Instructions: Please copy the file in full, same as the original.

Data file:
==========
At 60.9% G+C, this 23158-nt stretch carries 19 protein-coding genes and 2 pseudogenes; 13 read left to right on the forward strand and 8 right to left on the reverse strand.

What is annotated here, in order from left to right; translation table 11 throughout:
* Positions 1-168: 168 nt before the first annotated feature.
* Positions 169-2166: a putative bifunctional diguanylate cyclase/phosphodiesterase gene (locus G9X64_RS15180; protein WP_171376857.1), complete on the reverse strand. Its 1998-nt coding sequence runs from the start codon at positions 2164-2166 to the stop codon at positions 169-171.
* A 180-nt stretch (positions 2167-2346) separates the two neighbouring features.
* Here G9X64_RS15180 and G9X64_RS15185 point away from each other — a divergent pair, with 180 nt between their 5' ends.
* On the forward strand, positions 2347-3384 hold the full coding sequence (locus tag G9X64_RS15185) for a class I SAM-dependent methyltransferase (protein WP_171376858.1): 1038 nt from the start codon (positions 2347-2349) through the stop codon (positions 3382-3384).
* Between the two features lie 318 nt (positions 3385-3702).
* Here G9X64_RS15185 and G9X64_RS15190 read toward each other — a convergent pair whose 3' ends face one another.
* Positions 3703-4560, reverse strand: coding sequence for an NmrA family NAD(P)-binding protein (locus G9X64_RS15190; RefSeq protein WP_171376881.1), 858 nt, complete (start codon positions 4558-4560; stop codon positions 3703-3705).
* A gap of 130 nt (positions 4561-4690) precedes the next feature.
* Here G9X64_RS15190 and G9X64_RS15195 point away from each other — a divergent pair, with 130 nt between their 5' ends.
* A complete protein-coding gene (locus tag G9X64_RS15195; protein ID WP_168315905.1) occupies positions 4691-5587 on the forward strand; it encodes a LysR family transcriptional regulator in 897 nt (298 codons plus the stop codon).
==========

At 60.9% G+C, this 23158-nt stretch carries 19 protein-coding genes and 2 pseudogenes; 13 read left to right on the forward strand and 8 right to left on the reverse strand.

What is annotated here, in order from left to right; translation table 11 throughout:
* Positions 1-168: 168 nt before the first annotated feature.
* Positions 169-2166: a putative bifunctional diguanylate cyclase/phosphodiesterase gene (locus G9X64_RS15180; protein WP_171376857.1), complete on the reverse strand. Its 1998-nt coding sequence runs from the start codon at positions 2164-2166 to the stop codon at positions 169-171.
* A 180-nt stretch (positions 2167-2346) separates the two neighbouring features.
* Here G9X64_RS15180 and G9X64_RS15185 point away from each other — a divergent pair, with 180 nt between their 5' ends.
* On the forward strand, positions 2347-3384 hold the full coding sequence (locus tag G9X64_RS15185) for a class I SAM-dependent methyltransferase (protein WP_171376858.1): 1038 nt from the start codon (positions 2347-2349) through the stop codon (positions 3382-3384).
* Between the two features lie 318 nt (positions 3385-3702).
* Here G9X64_RS15185 and G9X64_RS15190 read toward each other — a convergent pair whose 3' ends face one another.
* Positions 3703-4560, reverse strand: coding sequence for an NmrA family NAD(P)-binding protein (locus G9X64_RS15190; RefSeq protein WP_171376881.1), 858 nt, complete (start codon positions 4558-4560; stop codon positions 3703-3705).
* A gap of 130 nt (positions 4561-4690) precedes the next feature.
* Here G9X64_RS15190 and G9X64_RS15195 point away from each other — a divergent pair, with 130 nt between their 5' ends.
* A complete protein-coding gene (locus tag G9X64_RS15195; protein ID WP_168315905.1) occupies positions 4691-5587 on the forward strand; it encodes a LysR family transcriptional regulator in 897 nt (298 codons plus the stop codon).